Today I went on a photowalk with Sascha, who keeps a fine and awe-inspiring travel-photoblog here: www.senicer.de. We went to town with nothing other on our minds than that we would not be able or interested in doing landscape, garden, animals. So nothing that I usually do. All right. Here we go. We started on the infamous Reeperbahn in St. Pauli. The goal was to capture not the hustle and bustle at night as that can quickly get rather dangerous (there was a gang-suicide there just the night before) but the sobering morning. So we went there at 9am to find empty streets, devoid of tourists. There are not many people who live there any more, as the quarter is rather gentrified. Most people who live there are seniors who enjoy the low rent because they are still on contracts from the 1950s. The streets are rather bleak in the...
Dull

Dull

Just went out today because I hadn’t been in weeks, with nothing special on my mind. Maybe that’s not quite true. It’s a dull winter day today and I thought that maybe I could overcome my idealessness by choosing ‚dull‘ as a topic. Whooo, sounds exciting? Well, … Anyway I went up the street a little bit in the north of Hamburg where street planners thought that it might be a nice idea to plant huge council houses on the green field, called Osdorfer Born. So there is this new quarter between some middle-of-nowheres and no good public infrastructure. What a nice topic. Anyway, I thought that these houses might make a picture, but I went to the wrong spot and couldn’t quite figure out how to walk there through the fields (or didn’t want to, not sure). Still, the image I came out with seems humorous to me, the...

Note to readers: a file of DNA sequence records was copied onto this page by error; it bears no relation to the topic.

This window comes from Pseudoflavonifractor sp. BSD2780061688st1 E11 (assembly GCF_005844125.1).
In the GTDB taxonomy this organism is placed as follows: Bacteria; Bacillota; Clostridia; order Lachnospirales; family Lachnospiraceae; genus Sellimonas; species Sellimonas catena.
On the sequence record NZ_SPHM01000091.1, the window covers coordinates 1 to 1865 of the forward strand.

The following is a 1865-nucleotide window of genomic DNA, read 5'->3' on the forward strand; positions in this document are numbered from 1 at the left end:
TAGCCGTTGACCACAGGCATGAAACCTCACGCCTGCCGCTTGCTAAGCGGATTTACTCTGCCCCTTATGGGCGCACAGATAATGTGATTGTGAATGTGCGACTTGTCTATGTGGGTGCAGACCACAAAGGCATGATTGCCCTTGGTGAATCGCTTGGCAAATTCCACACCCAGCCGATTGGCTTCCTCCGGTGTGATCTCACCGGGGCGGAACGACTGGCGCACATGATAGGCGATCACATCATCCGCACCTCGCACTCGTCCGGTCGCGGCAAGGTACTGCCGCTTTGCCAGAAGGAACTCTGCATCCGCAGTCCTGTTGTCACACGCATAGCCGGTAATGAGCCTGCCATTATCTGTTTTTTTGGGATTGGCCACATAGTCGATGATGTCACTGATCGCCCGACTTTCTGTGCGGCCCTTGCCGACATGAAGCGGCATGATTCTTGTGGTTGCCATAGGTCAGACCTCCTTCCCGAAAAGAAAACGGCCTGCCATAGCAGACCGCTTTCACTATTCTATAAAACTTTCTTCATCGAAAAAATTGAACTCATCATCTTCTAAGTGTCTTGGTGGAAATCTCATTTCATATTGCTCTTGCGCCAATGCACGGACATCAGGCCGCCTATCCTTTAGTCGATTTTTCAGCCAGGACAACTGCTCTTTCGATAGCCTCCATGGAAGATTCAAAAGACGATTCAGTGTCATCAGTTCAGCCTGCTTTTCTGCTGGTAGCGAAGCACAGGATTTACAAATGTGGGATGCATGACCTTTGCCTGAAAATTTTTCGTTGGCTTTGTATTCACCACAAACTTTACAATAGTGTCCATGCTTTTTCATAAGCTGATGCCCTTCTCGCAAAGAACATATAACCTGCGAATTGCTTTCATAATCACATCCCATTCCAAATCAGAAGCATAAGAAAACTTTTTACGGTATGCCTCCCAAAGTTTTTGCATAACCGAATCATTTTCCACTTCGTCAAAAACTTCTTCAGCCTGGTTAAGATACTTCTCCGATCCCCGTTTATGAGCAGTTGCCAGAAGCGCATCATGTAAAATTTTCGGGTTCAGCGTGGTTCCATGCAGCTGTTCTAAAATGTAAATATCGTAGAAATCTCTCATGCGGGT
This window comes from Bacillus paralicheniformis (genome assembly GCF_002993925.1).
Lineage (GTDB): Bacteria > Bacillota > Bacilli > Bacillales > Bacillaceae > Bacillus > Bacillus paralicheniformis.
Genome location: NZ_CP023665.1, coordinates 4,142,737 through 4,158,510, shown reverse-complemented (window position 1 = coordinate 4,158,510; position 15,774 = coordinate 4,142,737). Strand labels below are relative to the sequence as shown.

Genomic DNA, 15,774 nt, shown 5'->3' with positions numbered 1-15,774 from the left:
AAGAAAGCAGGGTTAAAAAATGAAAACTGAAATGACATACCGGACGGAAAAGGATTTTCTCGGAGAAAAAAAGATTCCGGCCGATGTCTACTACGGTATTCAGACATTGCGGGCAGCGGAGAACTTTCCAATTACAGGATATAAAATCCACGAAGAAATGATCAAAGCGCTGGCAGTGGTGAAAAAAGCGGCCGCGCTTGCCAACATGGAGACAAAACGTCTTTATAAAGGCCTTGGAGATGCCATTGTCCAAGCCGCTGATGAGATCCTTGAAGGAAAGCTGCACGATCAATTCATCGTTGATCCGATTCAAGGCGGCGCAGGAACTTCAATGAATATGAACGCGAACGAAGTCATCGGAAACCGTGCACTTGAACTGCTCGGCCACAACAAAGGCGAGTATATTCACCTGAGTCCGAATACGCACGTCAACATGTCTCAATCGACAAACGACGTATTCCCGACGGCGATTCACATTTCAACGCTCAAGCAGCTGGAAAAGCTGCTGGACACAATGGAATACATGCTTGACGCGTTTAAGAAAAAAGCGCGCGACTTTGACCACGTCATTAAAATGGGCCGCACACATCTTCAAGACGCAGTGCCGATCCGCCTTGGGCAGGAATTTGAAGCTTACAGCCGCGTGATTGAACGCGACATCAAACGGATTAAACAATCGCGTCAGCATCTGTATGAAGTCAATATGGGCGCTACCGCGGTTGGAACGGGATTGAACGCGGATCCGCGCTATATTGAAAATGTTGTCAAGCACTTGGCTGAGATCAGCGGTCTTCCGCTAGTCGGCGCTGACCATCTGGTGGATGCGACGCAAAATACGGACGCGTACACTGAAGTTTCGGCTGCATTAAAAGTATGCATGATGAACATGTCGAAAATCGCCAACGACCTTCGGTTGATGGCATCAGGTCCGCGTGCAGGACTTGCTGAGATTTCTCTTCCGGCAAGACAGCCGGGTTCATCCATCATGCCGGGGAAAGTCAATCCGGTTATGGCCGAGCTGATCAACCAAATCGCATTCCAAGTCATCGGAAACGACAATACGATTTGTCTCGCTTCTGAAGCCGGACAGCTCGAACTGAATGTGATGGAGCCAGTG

M. Zuiko 12-40, 2,8, pro

My newest lens arrived, the fabulous M. Zuiko 12-40, 2,8 pro. This beast made of glass seemingly turns the advantages of the 4/3rd system upside down, as it heftily unbalances my tiny E-PL3, but makes photography so much more fun. I used it immediately to capture early autumn colours, which came out in a vibrant and tack-sharp way. – Actually the last bit is probably not true, as I used HDR, which comes with a lot of ghosting in the twigs and branches of trees, so absolute sharpness is not yet there. But I’m getting there, and more and more I am trying to hone my technical skills in order to arrive at sharp images. My next goal will probably be to remember to set auto-stabilization to off when using my tripod, so … I’ve got a lot to learn.

Olympus E-PL3 with Kit Lens

In 2012 I bought my first digital camera, the Olympus E-Pl 3, a small mirror-less compact camera with exchangeable lenses. I use the kit-lenses M.Zuiko 14 – 42mm and 42-150mm. I do also use a macro-converter lens and the VF-3 electronic viewfinder. As is obvious, this is beginner’s gear and that’s exactly what I am. As the images show, the camera/lens-combination is better in some situations and challenged in others. The small MFT-sensor has its problems in low-light situations, which start well before sundown or in almost all indoor situations. Here, a tripod would be helpful, but don’t expect the camera to perform well as a birthday-party shooter late at night, at least not with my lenses. Cranking up the ISO-levels helps, but starting with ISO 1600 the noise level becomes distracting, at least for me. Luckily for me, I am not interested in framing birthday parties, so moving on. I...